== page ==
Posted by: Jardinero1 | Jul 27, 2010 12:28:50 AM
On the first offense these aren't worth the bang for the buck. For repeat offenders, absolutely. As far as I know, the other states doing it tend to start on the second offense. The volume of first offenders is too high and most of them won't recidivate anyway.
I agree with Guy - I'm universally skeptical of laws named after dead children. Three times as many kids drown each as die in DWI auto accidents, so where's the bill with a dead kid's name on it paying to hire more lifeguards? You'd save more children's lives that way.
Posted by: Gritsforbreakfast | Jul 27, 2010 6:55:14 AM
This would be of enormous benefit to Alabama, since all DUI convictions result in loss of license for at least some extended period (starting, I think, with six months). I would love to see something like this replace loss of license and incarceration, neither of which addresses the problem. The silliness of a law that imposes huge fines and then takes away your drivers license in a state with no public transportation boggles the mind.
Posted by: Ala JD | Jul 27, 2010 11:20:42 AM
Thanks, Ala JD, for spotlighting one of many reasons I favor the use of interlock ignition devices. This punishment is a form of selective incapacitation targets directly the criminal conduct/risk without creating undue burdens on the defendant or undue costs on the state. (Even the monthly fee for the device that has to be covered by the defendant is not much more than a couple of tanks of gas.)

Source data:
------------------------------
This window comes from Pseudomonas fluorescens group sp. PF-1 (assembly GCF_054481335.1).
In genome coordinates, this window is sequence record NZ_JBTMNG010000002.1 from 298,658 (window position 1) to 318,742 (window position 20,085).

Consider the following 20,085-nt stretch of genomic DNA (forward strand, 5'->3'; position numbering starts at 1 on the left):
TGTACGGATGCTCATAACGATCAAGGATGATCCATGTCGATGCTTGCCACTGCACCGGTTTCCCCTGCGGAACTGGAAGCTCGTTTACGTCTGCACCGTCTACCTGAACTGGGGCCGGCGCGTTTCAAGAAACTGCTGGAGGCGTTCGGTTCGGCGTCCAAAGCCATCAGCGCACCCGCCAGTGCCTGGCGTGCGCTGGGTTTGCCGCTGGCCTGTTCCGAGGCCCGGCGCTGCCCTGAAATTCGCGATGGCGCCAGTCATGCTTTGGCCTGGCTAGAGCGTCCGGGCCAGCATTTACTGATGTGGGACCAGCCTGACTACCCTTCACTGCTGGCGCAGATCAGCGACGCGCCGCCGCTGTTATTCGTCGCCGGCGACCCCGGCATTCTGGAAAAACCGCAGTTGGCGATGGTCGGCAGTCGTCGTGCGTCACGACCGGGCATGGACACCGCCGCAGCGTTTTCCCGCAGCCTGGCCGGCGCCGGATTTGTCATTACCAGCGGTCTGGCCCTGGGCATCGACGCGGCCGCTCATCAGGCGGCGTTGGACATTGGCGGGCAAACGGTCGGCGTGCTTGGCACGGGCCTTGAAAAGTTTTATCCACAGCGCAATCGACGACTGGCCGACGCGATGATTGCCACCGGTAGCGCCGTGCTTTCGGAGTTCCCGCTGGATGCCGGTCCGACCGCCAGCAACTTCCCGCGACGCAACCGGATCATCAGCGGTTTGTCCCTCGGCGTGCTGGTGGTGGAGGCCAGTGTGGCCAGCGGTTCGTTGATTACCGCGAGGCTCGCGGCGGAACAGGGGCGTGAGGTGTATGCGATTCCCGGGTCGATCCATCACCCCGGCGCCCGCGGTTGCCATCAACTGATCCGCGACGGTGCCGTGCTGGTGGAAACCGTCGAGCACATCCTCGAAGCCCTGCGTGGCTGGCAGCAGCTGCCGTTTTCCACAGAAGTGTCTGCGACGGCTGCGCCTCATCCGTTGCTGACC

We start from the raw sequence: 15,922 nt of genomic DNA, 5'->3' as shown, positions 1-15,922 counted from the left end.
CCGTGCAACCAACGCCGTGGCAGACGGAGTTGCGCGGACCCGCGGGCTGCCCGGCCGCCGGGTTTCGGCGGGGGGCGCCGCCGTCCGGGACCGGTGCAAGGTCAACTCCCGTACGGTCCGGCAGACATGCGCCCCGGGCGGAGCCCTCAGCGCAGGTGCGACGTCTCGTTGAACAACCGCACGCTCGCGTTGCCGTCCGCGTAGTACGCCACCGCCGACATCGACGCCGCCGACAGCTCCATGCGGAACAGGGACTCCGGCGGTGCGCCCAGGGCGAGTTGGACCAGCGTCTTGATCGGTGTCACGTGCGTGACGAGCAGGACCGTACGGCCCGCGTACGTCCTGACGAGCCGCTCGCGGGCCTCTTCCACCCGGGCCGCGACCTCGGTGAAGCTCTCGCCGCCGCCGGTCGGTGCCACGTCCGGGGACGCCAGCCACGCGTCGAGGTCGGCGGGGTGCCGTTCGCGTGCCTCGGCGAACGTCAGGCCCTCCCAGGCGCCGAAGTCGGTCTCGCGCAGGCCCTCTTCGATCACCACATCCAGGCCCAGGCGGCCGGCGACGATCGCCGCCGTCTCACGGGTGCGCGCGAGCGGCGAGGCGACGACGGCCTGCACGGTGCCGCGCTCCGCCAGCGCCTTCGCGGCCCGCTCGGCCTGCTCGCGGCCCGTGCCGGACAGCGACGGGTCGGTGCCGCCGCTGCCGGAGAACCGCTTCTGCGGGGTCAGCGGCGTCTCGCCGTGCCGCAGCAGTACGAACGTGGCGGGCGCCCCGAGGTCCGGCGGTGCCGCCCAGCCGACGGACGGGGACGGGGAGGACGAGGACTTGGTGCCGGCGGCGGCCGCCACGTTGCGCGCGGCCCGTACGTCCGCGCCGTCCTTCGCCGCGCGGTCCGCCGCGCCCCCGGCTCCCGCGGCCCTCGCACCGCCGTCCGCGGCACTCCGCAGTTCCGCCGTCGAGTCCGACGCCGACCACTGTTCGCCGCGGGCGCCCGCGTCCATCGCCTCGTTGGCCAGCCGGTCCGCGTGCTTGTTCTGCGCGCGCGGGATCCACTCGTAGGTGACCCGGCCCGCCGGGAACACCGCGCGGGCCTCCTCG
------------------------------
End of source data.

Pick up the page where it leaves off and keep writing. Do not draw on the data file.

Grits, I would be all for a Baywatch bill to hire more lifeguards if there was reason to believe that the kid drowning problem could be effectively mitigated this way. In the meantime, though, I think everyone should praise (and closely follow) NY's experiment here to assess its efficacy.
Posted by: Doug B. | Jul 27, 2010 12:40:57 PM
I like the idea of the ignition interlock device, but wish they wouldn't charge for it. Sure, paying fees and fines are part of *taking responsibility* for one's actions, but fees and fines are also a huge barrier to indigent clients who actually want to do what they're supposed to but don't have the cash. I have seen loads of pointless misdemeanor PVs generated by folks not complying b/c they just don't have the money for treatment or community service orientation or theft classes or mental health evaluations... the list is long and getting longer.
Posted by: Oregon Public Defender | Jul 27, 2010 2:11:44 PM
Doug, if you don't believe lifeguards prevent drowning, why would they post them at swimming pools?
And why do you think this effort should be "praised" BEFORE its "efficacy" is assessed? That sounds more like the stance of an ideologue than a scholar. The cost-benefit analysis doesn't really work for first offenders, though I agree it does for repeaters. In Houston they made DWI probation conditions super-tough on the first offense and all it did was needlessly fill up the jail. So even if you think I "should" praise the program with no reason or evidence, I'll decline and wait for the (entirely predictable) results when people start refusing probation to avoid all the fees Oregon PD complains about and local jails fill up.